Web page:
Danny Elfman reveals 'Doctor Strange 2' musical Easter eggs and the amazing reason he agreed to work on 'Avengers 2'

Musical maestro Danny Elfman has scored several major superhero movies now, including Batman (1989), Spider-Man (2002), Spider-Man 2 (2004), Justice League (2017) and Marvel’s newest mega-hit, Doctor Strange in the Multiverse of Madness.

But Elfman, the 68-year-old former Oingo Boingo new waver-turned-Oscar-nominated composer, had no better reason for joining any of those than he did for 2015’s Avengers: Age of Ultron.

His son really wanted to go to the premiere.

“This is a true story,” Elfman began during a recent virtual interview with Yahoo Entertainment discussing his work in the Doctor Strange sequel (watch above). “I was heading out to the Berlin [International] Film Festival some years ago and trying to get tickets for my son, Oliver, to get him into Ultron. … Tickets to Marvel movies are hard to get, and I get a call from my agent going, ‘So you want tickets to Ultron?’ I go, ‘Yeah, I sure do. What do I have to do to get them?’ He goes, ‘You have to start work tomorrow on it, doing some scoring for it. So unpack your bags.’

“I'm like, ‘Oh damn.’ And I did. I unpacked my bags and I started the next morning, and that's how committed I was to getting into that premiere.”

Elfman was hired to compose additional music for Ultron in February 2015, just two months ahead of its April premiere. He ultimately shared composing credits with Brian Tyler. And of course Elfman attended the premiere with his son Oliver, now 17 (his only child with wife Bridget Fonda), where father and son had a memorable run-in with the late comic book legend Stan Lee. “It was like, ‘The gods are in my corner at this moment,’” Elfman remembered.

HOLLYWOOD, CA - NOVEMBER 13:  (L-R) Oliver Elfman, Composer Danny Elfman and Mali Elfman attend the premiere of Warner Bros. Pictures' 'Justice League' at Dolby Theatre on November 13, 2017 in Hollywood, California.  (Photo by Barry King/Getty Images)
Oliver Elfman, Danny Elfman and Mali Elfman attend the premiere of Warner Bros. Pictures' 'Justice League' at the Dolby Theatre on Nov. 13, 2017 in Hollywood. (Photo: Barry King/Getty Images)

The composer didn’t need the lure of premiere tickets to join Multiverse of Madness, which reunited him with longtime friend and collaborator Sam Raimi — and featuring darker themes than most Marvel movies, which allowed Elfman to tap into more haunting orchestral soundscapes. Eflman also loved the challenge of writing music for a more complex Marvel villain than usual: Elizabeth Olsen’s Scarlet Witch, an Avenger-gone-rogue after the traumatic events of Avengers: Infinity War and WandaVision.

“I had a villain that is unlike any villain I’ve ever had,” he says. “Normally when you’re writing a theme for a villain, you’re thinking Thanos, you’re thinking Darth Vader, you know, you’re thinking people who want to control the universe or destroy the planet. You’re not thinking about a mother who desperately wants to find her lost imaginary children that she’s created with magic. … That’s absolutely unique. That my antagonist is someone that also breaks my heart.”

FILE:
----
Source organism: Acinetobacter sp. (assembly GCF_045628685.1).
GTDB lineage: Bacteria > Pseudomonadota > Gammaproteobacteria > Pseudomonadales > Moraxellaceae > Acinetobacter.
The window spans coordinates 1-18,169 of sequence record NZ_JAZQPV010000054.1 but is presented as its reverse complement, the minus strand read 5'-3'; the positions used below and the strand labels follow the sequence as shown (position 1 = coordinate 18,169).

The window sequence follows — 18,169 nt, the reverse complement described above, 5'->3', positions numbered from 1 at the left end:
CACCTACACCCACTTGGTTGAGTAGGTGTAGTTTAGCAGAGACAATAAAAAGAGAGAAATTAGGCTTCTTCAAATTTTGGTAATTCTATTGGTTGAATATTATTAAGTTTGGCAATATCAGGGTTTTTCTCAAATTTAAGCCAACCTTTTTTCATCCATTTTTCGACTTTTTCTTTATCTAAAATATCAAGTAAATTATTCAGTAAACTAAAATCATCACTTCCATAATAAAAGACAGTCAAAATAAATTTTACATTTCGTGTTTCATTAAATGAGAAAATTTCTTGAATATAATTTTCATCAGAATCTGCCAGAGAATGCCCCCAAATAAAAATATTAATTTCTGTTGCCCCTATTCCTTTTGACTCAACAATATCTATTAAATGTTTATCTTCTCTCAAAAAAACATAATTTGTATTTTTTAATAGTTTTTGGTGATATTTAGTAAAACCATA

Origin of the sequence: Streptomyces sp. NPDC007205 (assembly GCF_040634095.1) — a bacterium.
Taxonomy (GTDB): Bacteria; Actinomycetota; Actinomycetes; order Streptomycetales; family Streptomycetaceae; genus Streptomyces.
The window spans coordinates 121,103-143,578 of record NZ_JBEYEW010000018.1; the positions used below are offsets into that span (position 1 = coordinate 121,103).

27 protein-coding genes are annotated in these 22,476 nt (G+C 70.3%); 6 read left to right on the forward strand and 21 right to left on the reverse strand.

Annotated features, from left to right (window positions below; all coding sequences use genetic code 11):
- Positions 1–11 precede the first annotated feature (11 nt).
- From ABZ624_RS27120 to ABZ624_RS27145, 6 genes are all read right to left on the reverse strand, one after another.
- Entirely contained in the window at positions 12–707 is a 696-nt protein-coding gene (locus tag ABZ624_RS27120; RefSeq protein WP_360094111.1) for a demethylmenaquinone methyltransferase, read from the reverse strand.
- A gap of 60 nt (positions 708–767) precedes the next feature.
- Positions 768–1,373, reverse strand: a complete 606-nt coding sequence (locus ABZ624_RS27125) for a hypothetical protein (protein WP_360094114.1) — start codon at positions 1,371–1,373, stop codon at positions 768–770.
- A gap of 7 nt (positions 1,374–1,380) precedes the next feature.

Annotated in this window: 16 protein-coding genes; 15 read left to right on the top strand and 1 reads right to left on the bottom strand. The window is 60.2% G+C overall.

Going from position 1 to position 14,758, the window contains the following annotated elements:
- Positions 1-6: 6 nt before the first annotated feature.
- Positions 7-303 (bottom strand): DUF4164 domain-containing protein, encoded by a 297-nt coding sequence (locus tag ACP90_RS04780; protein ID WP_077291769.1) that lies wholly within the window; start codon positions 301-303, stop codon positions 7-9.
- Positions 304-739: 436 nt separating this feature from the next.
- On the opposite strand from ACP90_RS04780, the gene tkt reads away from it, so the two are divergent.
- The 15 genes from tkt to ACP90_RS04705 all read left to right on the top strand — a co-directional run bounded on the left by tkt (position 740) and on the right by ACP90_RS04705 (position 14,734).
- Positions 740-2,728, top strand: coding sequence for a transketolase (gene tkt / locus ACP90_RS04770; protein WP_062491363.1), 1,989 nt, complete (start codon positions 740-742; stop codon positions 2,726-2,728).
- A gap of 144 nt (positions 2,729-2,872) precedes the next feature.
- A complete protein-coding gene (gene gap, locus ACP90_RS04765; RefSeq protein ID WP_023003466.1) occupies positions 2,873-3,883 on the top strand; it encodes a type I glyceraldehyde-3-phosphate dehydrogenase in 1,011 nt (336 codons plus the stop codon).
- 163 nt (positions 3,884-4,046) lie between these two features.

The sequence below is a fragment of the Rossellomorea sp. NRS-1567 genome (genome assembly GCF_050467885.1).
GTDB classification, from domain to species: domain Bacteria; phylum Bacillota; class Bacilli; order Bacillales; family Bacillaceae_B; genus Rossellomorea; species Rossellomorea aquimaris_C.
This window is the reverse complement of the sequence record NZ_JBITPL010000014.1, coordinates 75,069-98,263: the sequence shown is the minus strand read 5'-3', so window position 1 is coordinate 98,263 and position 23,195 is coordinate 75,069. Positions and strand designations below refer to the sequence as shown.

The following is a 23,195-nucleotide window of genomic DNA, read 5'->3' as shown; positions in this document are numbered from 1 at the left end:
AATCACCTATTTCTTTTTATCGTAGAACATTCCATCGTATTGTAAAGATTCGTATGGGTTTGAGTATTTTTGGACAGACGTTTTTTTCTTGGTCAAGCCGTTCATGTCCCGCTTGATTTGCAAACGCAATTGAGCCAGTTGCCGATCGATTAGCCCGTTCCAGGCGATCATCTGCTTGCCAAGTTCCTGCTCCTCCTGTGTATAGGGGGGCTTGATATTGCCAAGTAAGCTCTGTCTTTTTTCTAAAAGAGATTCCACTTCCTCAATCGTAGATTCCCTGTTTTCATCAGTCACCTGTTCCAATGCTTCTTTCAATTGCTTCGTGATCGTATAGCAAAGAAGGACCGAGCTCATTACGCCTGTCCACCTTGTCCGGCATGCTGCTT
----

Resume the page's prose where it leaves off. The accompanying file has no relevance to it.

Elfman also loved incorporating Michael Giacchino’s original Doctor Strange theme from the 2016 film, and teases that he left “musical Easter eggs” in the movie.

And then there’s the sequel’s instantly iconic sequence where Strange (Benedict Cumberbatch) literally weaponizes musical notes in a battle against a multiverse variant of himself.

“It was really tricky because Sam told me when he was going off to shoot that scene. And I told him, ‘Sam, I don’t know what the hell you're talking about.’” (It was up to Marvel chief Kevin Feige to clarify the set-up to Elfman, explaining they wanted him to imagine a battle between Beethoven and Bach.)

It’s a near-perfect collision of visual and sonic wizardry, which one Twitter user called “Sam Raimi’s apology to Danny Elfman for Spider-Man 3.”

BEVERLY HILLS, CA - 1990:  Film Director Sam Raimi (left) and film composer Danny Elfman get playful during a 1990 Beverly Hills, California, photo portrait session. Raimi is best known for the
Sam Raimi (left) and film composer Danny Elfman get playful during a 1990 Beverly Hills photo portrait session. (Photo: George Rose/Getty Images)

Raimi and Elfman became friends on 1993’s Evil Dead sequel Army of Darkness and worked on four movies together over the next decade; however, they famously fell out after Spider-Man 2. Elfman, in turn, wasn’t enlisted for the 2007 Spidey installment, though they did reunite for the 2013 Wizard of Oz prequel, Oz the Great and Powerful.

“I mean, we we’ve had our moments and things like that, but it doesn’t matter because we’re through them,” Elfman says now. “In a many-decade relationship, you’re gonna have moments where you go off-track, but what matters is that you love each other and you come together again. It’s just like a relationship with family.

“Look, I met my wife on his set of his movie, both of us being Evil Dead fans. And we have a 17-year-old son and we’ve told him his whole life, ‘You are the child of The Evil Dead.’”

He’s a child whose dad will go a long way to get him Avengers premiere tickets.

Doctor Strange in the Multiverse of Madness is now playing.

-Video produced by Anne Lilburn and edited by John Santo

Watch Sam Raimi and the cast talk about the movie: